Businesses seeking examples of subchapter S corporation filings should look at IRS Form 2533. S corporations get their name from Subchapter S of the Internal Revenue Code and the voluntary decision they've made to be taxed under this subchapter. They are treated as a pass-through entity for tax benefits but maintain asset and liability protections like a regular corporation. 

Corporations don't pay taxes on income, deductions, or losses; the shareholders do. Income and losses must be reported by shareholders on their personal tax documents which will be evaluated at the individual tax rates. 

S corporation owners who don't maintain inventory can use a cash accounting method, which is a simpler alternative to the accrual method. The cash method means income is taxed when it's received and expenses aren't deductible until they are paid. 

Example of S Corporation Taxation 

Roberts, Inc. is an S corporation in Florida. Jack owns 51 percent and Jill owns 49 percent. Their net profits were $20 million for the last tax year. When they prepare their individual tax returns, Jack will claim $10.2 million in income while Jill will claim $9.8 million. 

S corporations have the option to place the business' proceeds back into the business rather than distributing profits, however, they will be taxed on their share of profits. 

Eligibility Requirements to be an S Corporation

There are strict guidelines for forming an S corporation:

  • Must be domestic 
  • Can't have over 100 shareholders 
  • Can only have one type of stock 
  • Must abide specific rules on who can be shareholders
  • Must not be a corporation that is "ineligible"

If the company can't meet all these requirements or it changes status, the corporation runs the risk of losing its S status. 

Pros and Cons of S Corporations

Pros of S corporations center around its taxation methods and shareholder protections. Potential negative aspects are related to corporate records. 

Pros of S corporations include: 

  • Lack of double taxation 
  • Liability protection for shareholders 
  • Can take up to 100 investors
  • Ability to utilize simpler accounting calculations 
  • Added write-offs for business expenses

Cons of S corporation include: 

  • Added fees and rules
  • Shareholder taxation 
  • Inability to have more than one stock class
  • Must pay a "reasonable" salary to officers and owners
  • Limited access to wide investor pool 

How to Form S Corporations

  1. Start by filling out all required forms, including Articles of Incorporation, with your respective Secretary of State office.
  2. Then, you need to apply for all permits and business licenses — both at the city and state levels. 
  3. When the corporation is active, file IRS Form 2553 to choose S corporation tax status.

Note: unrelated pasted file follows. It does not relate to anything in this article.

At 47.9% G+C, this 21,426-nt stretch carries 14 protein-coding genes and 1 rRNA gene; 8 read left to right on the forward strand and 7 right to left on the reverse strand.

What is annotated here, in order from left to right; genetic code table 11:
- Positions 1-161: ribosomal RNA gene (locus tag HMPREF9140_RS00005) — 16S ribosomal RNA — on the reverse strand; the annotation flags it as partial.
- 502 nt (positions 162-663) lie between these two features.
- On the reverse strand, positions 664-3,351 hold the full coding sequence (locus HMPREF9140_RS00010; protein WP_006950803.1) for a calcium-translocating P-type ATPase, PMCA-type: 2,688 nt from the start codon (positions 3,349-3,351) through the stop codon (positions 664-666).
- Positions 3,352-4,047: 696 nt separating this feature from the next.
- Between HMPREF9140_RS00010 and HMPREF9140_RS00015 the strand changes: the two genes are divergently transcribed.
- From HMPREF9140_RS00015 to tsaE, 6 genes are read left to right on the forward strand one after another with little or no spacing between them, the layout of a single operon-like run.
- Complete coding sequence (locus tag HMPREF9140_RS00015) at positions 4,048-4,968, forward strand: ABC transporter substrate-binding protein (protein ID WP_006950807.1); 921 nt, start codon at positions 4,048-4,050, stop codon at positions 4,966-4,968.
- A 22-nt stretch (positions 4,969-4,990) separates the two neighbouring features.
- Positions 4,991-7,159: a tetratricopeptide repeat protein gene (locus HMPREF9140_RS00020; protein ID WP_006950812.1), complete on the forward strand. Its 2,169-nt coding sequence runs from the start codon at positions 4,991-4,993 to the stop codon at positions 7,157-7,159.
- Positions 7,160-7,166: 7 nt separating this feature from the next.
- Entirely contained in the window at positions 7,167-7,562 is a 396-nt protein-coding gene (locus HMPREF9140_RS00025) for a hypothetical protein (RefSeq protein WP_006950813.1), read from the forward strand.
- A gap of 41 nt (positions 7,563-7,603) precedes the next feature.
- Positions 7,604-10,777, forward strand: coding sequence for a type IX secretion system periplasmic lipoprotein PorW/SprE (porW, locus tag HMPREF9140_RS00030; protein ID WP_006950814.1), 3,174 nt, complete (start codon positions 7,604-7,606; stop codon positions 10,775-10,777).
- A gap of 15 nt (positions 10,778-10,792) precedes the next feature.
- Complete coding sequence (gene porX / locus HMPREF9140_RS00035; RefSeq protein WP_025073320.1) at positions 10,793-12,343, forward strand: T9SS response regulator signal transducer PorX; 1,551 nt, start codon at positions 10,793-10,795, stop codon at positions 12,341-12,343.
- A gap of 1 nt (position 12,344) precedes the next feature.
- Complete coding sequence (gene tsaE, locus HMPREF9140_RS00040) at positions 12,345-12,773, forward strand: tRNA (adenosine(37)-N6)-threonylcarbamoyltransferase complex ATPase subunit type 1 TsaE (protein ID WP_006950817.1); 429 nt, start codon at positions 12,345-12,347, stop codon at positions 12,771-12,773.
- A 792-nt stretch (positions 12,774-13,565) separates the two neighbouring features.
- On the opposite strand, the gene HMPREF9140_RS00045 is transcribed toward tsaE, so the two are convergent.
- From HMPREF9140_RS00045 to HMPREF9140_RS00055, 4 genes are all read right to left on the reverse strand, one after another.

Differences Between LLCs, C Corporations, and S Corporations

Some of the differences between LLCs, C corporations, and S corporations: 

  • S corporations are similar to a partnership in that profits and losses are passed along to shareholders, while a C corporation is a separate legal entity that is directly taxed. An LLC is a type of hybrid business that affords liability protection to members, much like a corporation. 
  • Both S and C corporations must have a board of directors and officers, along with annual meetings while LLCs have far fewer requirements. S corporations and C corporations must have directors who manage day-to-day operations whereas LLCs can elect whatever type of management structure they want. 
  • LLCs are perpetual unless its particular state regulates a specific time frame. S and C corporations live on after shareholder withdrawal or death. 
  • LLCs can choose how they want to be taxed, whereas corporations are regulated. 
  • LLCs and C corporations are not limited to a cap on shareholders while S corporations are capped at 100 shareholders. 

How to Terminate S Corporation Status

To voluntarily end the S corporation status, a statement must be filed with the office of the Secretary of State where the corporation was started. Shareholders who own more than one-half of the stock are the only ones authorized to terminate an S corporation. Once the status is terminated, you must follow IRS guidelines and submit follow up information as requested. Because the requirements are strict, maintaining an S corporation can be confusing and it's easy to fall out of compliance. 

Inadvertent Termination 

If you don't follow the requirements, it can lead to an "inadvertent termination" of your S corporation. If your S corporation falls under "inadvertent termination" status, the IRS suggests you contact them directly or speak with a qualified tax professional.  

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